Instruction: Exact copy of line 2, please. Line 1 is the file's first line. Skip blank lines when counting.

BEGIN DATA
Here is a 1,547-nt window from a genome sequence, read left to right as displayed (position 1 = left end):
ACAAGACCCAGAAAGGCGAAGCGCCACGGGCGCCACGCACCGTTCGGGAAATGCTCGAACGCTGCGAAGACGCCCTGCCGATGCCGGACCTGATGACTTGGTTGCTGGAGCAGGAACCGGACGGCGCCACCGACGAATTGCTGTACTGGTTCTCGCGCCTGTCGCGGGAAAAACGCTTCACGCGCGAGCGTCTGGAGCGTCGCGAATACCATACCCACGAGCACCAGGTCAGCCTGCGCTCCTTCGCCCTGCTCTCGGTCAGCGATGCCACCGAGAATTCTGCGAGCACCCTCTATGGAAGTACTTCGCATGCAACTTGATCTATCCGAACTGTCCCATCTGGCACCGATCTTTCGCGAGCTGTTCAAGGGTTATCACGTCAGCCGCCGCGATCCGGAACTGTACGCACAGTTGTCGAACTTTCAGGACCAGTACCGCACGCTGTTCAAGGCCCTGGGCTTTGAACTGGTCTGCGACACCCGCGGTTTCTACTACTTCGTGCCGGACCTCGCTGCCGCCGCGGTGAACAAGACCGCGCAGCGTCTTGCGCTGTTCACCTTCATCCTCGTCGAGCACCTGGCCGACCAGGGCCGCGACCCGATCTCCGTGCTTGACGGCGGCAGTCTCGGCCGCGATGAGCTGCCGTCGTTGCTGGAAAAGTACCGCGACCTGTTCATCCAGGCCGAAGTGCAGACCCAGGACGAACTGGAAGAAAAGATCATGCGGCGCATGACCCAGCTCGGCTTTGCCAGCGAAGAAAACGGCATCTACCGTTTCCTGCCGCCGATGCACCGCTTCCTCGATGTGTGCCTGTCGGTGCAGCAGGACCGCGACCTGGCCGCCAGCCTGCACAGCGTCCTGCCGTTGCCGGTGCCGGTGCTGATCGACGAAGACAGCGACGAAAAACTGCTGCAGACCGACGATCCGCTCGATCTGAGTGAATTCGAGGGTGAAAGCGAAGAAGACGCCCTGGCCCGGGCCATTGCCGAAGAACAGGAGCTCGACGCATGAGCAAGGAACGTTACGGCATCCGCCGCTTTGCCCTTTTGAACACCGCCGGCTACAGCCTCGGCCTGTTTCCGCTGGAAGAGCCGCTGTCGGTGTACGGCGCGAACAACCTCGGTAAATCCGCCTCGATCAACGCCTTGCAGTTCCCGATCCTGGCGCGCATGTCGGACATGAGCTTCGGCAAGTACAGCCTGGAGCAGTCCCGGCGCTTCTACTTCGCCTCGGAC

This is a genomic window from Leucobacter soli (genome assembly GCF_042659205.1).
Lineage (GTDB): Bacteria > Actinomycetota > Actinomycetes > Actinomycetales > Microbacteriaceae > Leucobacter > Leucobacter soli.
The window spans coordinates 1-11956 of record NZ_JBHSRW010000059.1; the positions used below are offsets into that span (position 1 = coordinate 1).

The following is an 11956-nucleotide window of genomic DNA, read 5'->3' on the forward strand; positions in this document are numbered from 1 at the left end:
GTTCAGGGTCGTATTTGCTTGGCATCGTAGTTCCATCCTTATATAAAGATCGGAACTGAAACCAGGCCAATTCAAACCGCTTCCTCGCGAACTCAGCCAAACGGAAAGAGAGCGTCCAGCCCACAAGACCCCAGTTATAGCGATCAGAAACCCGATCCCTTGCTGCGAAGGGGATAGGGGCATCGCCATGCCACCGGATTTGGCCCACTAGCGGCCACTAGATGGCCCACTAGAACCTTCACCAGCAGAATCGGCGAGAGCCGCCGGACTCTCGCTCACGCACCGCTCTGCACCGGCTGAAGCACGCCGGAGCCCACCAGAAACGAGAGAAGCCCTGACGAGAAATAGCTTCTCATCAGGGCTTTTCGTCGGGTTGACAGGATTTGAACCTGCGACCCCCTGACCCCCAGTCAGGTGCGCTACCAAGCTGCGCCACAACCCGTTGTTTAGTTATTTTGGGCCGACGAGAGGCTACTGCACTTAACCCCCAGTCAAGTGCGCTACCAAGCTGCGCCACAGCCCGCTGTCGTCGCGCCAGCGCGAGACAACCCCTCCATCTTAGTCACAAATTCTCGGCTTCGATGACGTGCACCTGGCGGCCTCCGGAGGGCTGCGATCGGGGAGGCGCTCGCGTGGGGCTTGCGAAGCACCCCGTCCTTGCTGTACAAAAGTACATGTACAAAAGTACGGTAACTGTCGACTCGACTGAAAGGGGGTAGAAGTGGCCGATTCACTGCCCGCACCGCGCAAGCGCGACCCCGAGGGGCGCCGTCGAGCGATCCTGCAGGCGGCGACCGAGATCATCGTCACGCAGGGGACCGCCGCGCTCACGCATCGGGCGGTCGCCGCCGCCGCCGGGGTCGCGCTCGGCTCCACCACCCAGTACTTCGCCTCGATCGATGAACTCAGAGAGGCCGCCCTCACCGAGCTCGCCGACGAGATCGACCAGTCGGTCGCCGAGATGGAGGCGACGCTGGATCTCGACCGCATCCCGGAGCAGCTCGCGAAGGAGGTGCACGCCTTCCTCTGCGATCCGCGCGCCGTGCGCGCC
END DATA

ACAAGACCCAGAAAGGCGAAGCGCCACGGGCGCCACGCACCGTTCGGGAAATGCTCGAACGCTGCGAAGACGCCCTGCCGATGCCGGACCTGATGACTTGGTTGCTGGAGCAGGAACCGGACGGCGCCACCGACGAATTGCTGTACTGGTTCTCGCGCCTGTCGCGGGAAAAACGCTTCACGCGCGAGCGTCTGGAGCGTCGCGAATACCATACCCACGAGCACCAGGTCAGCCTGCGCTCCTTCGCCCTGCTCTCGGTCAGCGATGCCACCGAGAATTCTGCGAGCACCCTCTATGGAAGTACTTCGCATGCAACTTGATCTATCCGAACTGTCCCATCTGGCACCGATCTTTCGCGAGCTGTTCAAGGGTTATCACGTCAGCCGCCGCGATCCGGAACTGTACGCACAGTTGTCGAACTTTCAGGACCAGTACCGCACGCTGTTCAAGGCCCTGGGCTTTGAACTGGTCTGCGACACCCGCGGTTTCTACTACTTCGTGCCGGACCTCGCTGCCGCCGCGGTGAACAAGACCGCGCAGCGTCTTGCGCTGTTCACCTTCATCCTCGTCGAGCACCTGGCCGACCAGGGCCGCGACCCGATCTCCGTGCTTGACGGCGGCAGTCTCGGCCGCGATGAGCTGCCGTCGTTGCTGGAAAAGTACCGCGACCTGTTCATCCAGGCCGAAGTGCAGACCCAGGACGAACTGGAAGAAAAGATCATGCGGCGCATGACCCAGCTCGGCTTTGCCAGCGAAGAAAACGGCATCTACCGTTTCCTGCCGCCGATGCACCGCTTCCTCGATGTGTGCCTGTCGGTGCAGCAGGACCGCGACCTGGCCGCCAGCCTGCACAGCGTCCTGCCGTTGCCGGTGCCGGTGCTGATCGACGAAGACAGCGACGAAAAACTGCTGCAGACCGACGATCCGCTCGATCTGAGTGAATTCGAGGGTGAAAGCGAAGAAGACGCCCTGGCCCGGGCCATTGCCGAAGAACAGGAGCTCGACGCATGAGCAAGGAACGTTACGGCATCCGCCGCTTTGCCCTTTTGAACACCGCCGGCTACAGCCTCGGCCTGTTTCCGCTGGAAGAGCCGCTGTCGGTGTACGGCGCGAACAACCTCGGTAAATCCGCCTCGATCAACGCCTTGCAGTTCCCGATCCTGGCGCGCATGTCGGACATGAGCTTCGGCAAGTACAGCCTGGAGCAGTCCCGGCGCTTCTACTTCGCCTCGGAC